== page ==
I will do neither of these here, and opt for a shortcut instead: the core Unix utilities have existed for a long time and proved both useful and versatile. Why not take these utilities as the basis for a set of XML utilities? This can be done by first working out just what each core tool does on ordinary text, and then see if and how it makes sense for an XML document.

This then, is my goal in this essay.

The core Unix shell utilities

To begin with, here is a list of core Unix commands. Obviously, I'm interested in commands which process text, so many commands which do something else are simply ignored. I've also listed a few directory and file manipulation commands because XML has a lot in common with Unix file system hierarchies.

No doubt, I've also missed a few or picked some which aren't really important. I made the list by searching the contents of packages called something like coreutils, and also looking at my copy of "Linux In a Nutshell" for interesting candidates, you could do the same. I probably won't get to discuss each command fully anyway.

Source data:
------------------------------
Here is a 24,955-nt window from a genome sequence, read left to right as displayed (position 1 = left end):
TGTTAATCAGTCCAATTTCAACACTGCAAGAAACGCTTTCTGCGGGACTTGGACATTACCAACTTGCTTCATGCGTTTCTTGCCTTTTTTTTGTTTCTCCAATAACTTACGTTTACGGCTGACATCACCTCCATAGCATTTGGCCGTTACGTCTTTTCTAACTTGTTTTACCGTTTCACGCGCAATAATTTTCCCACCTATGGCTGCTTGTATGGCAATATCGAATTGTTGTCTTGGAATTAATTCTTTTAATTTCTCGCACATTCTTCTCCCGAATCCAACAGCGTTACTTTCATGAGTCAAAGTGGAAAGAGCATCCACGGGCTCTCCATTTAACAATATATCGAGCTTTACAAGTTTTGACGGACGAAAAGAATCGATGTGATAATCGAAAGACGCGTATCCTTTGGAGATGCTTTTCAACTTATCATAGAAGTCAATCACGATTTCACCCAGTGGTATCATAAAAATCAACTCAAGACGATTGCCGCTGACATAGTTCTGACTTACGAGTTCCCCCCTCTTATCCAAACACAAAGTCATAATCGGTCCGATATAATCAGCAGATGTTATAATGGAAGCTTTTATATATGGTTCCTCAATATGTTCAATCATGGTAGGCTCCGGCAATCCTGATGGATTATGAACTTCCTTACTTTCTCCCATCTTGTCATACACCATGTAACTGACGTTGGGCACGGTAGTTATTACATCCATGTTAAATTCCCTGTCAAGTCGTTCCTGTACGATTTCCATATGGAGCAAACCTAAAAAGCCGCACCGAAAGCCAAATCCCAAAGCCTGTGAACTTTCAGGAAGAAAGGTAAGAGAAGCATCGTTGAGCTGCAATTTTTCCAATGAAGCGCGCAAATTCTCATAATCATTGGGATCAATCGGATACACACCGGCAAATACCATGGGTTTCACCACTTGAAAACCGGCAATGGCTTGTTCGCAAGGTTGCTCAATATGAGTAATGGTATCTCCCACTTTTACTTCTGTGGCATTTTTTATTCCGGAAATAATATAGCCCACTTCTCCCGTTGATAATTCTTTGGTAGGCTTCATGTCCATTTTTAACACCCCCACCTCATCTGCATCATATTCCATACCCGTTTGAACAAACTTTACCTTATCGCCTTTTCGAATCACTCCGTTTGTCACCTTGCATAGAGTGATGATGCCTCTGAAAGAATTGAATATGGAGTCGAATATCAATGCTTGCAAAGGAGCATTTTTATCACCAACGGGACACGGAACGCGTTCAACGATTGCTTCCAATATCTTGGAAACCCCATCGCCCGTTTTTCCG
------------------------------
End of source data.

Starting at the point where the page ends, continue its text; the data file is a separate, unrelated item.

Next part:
The list of commands below will be referred to as "coreutils" in this essay. I will then pick a command such as "cat", and discuss a new program called "xml-cat" which tries to do for XML what "cat" does for text. The complete set of XML commands will be referred to as "xml-coreutils". The discussions will be mainly about interoperability.

awk		cat		 cp			csplit
cut		diff		 echo			find
fmt		grep		 iconv			join
ls		mkdir		 mv			paste
printf		rm		 sed			seq
sort		strings		 tr			uniq

The shell universe consists of lists of strings